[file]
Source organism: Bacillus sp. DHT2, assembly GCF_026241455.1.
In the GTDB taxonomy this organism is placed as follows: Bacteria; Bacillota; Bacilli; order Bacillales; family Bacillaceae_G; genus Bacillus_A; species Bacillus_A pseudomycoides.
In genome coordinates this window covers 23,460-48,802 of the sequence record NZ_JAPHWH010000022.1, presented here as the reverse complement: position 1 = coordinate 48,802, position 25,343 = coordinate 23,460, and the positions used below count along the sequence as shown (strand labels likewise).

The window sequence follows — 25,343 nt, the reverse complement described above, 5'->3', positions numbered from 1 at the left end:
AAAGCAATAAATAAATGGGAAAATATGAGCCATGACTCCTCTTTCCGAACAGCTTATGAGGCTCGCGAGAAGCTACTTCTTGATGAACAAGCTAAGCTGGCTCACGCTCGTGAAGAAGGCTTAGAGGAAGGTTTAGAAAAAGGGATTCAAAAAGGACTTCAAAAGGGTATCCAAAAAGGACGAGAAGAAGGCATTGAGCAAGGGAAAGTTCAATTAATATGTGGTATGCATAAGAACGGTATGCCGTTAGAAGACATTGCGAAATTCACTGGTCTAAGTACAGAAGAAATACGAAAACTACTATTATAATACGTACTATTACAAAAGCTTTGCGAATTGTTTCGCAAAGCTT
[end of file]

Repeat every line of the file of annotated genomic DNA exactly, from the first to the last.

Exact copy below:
Source organism: Bacillus sp. DHT2, assembly GCF_026241455.1.
In the GTDB taxonomy this organism is placed as follows: Bacteria; Bacillota; Bacilli; order Bacillales; family Bacillaceae_G; genus Bacillus_A; species Bacillus_A pseudomycoides.
In genome coordinates this window covers 23,460-48,802 of the sequence record NZ_JAPHWH010000022.1, presented here as the reverse complement: position 1 = coordinate 48,802, position 25,343 = coordinate 23,460, and the positions used below count along the sequence as shown (strand labels likewise).

The window sequence follows — 25,343 nt, the reverse complement described above, 5'->3', positions numbered from 1 at the left end:
AAAGCAATAAATAAATGGGAAAATATGAGCCATGACTCCTCTTTCCGAACAGCTTATGAGGCTCGCGAGAAGCTACTTCTTGATGAACAAGCTAAGCTGGCTCACGCTCGTGAAGAAGGCTTAGAGGAAGGTTTAGAAAAAGGGATTCAAAAAGGACTTCAAAAGGGTATCCAAAAAGGACGAGAAGAAGGCATTGAGCAAGGGAAAGTTCAATTAATATGTGGTATGCATAAGAACGGTATGCCGTTAGAAGACATTGCGAAATTCACTGGTCTAAGTACAGAAGAAATACGAAAACTACTATTATAATACGTACTATTACAAAAGCTTTGCGAATTGTTTCGCAAAGCTT